Starring: Dale Dickey, Ben Foster, Chris Pine
Director: David Mackenzie
Screenplay: Taylor Sheridan
Crime/Drama, Rated: R
Running Time: 102 Minutes
Release Date: August 24, 2016
Greg, is it true that someone told us to go to Hell?
Only if Hell is a town in West Texas. Let’s recap:
We meet the Howard brothers, a pair of modern-day cowboys who have taken to robbing banks in west Texas. Toby (Chris Pine) is the younger brother, and Tanner (Ben Foster) is the older brother who has recently been released from prison. On their tail is a pair of Texas Rangers who want to put an end to the brothers’ crime spree. The head Ranger is Marcus Hamilton (Jeff Bridges) who is nearing retirement, and Alberto Parker (Gil Birmingham), a Native American who somehow tolerates Hamilton’s racist banter.
The brothers have a scheme to rob the Midland Bank of enough cash to pay off the debts of their mother’s reverse-mortgaged ranch. The brothers are following Toby’s plan, but Tanner is a loose cannon and strays from the plan. This leaves enough clues for Hamilton and Parker to predict their next heist. It’s a game of cat and mouse as the Rangers close in on the brothers in a tight spiral.
Greg, I’ll just come right out and say it. Hell or High Water is one of the best movies of 2016. How refreshing it is for a film released in August to boast a rich and nuanced screenplay coupled with memorable and multidimensional characters. This movie held me in rapture, from the opening scene to the closing scene. The film opens with a bank robbery but in the background stands a church with three prominent crosses on the wall, foreshadowing the later deaths of three of this film’s main characters. In the concluding scene, Hamilton moves away from the camera while the camera hits the dirt, suggesting that he is, in fact, the third casualty.
This movie compels you to see things and to see people at a deeper level, a human level. The four main characters have an unusual strength and depth to them, a multi-dimensionality that I haven’t seen in the movies in years. Jeff Bridges didn’t just portray a Texas Ranger; he was that Ranger. It’s Oscar time for him, for sure. Every character inhabiting this film came alive on the big screen, made me laugh, made me cry, or repulsed me. The film is a true gem, a throwback to a bygone era of filmmaking when character development mattered.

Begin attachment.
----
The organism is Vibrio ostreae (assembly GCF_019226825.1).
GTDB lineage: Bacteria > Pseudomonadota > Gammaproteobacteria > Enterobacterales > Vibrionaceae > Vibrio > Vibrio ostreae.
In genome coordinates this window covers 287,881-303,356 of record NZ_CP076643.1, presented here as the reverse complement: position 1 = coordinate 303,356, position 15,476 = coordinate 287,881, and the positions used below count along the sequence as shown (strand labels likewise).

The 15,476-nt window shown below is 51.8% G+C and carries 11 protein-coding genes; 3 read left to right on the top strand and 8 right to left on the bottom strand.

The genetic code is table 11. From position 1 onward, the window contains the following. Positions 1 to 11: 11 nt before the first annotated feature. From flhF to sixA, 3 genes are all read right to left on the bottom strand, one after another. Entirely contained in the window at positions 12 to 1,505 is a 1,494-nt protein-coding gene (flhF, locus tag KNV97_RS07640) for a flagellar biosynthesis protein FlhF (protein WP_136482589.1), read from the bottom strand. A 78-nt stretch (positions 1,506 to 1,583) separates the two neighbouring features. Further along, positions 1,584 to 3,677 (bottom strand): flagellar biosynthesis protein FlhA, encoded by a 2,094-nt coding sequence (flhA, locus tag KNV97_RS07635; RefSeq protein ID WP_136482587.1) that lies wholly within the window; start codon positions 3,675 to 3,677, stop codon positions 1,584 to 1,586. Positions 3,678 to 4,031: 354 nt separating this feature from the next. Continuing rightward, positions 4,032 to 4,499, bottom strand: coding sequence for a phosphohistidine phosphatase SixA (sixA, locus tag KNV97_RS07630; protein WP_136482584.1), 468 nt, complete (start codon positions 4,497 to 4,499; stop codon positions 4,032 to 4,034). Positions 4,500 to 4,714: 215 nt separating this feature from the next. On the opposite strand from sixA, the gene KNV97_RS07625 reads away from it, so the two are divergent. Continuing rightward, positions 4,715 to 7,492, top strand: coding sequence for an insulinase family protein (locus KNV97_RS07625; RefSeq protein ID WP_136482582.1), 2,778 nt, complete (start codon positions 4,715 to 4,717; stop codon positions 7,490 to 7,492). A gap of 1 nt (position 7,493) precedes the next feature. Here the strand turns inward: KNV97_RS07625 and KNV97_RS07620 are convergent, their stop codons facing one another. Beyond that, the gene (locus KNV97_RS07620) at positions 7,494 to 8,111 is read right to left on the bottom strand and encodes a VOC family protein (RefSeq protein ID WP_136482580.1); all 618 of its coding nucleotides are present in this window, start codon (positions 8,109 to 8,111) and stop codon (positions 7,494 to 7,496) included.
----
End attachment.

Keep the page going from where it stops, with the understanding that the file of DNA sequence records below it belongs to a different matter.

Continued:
Part of the pleasure of this story is that it’s a mystery. The mystery is: why are these cowboys robbing these banks? We’re fed clues incrementally, just as the Texas Rangers discover them. So, despite the fact that we’re following the brothers closely, we don’t know the reasons why until nearly the third act.
This is a great anti-villain story cut from the same cloth as Bonnie and Clyde and The Sting. The lead characters are villainous as they are on the moral high ground. In our book Reel Heroes & Villains we talk about anti-heroes. They take on the characteristics of villains but are the characters we are rooting for. Contrariwise, the Texas Rangers are anti-villains. That is, they are the good guys in the story, but are the antagonists for the leads.
It’s a great structure. But what makes this film work, more than anything else, is the depth of the characters portrayed. I had to do a double-take because I thought this might have been a Coen Brothers or Weinstein film (both producers of great character-based films). But no, this one was penned by veteran television writer Taylor Sheridan (Veronica Mars and Sons of Anarchy). I was blown away by the combination of action, suspense, and great character detail.
You’re so right, Greg. The hero’s journeys are nontraditional, with the Howards voluntarily moving into the dangerous unfamiliar world while pulling the Rangers in with them. Tanner performs the ultimate (anti-) heroic act of sacrificing himself for the success of the mission, and Alberto does the ultimate heroic act of sacrificing himself, albeit involuntarily, for the success of the Rangers’ mission. We have parallel anti-hero and hero stories with no real transformation, only adaptation to circumstances — which can be considered a type of transformative adjustment heroes need for success.
The mentoring is equally rich and unconventional. Older brother Tanner takes the physical lead role in being badass and anti-heroic, but it is his younger brother Toby who masterminds the entire caper. Among the Rangers, it is Marcus who mentors Alberto in the dress code and in doing detective work, but in the end it is Alberto’s quiet dignity that exerts a great emotional impact on Marcus. Toby also plays an important mentoring role with his older son — or, rather, an anti-mentoring role, as Toby cautions his son not to be like him.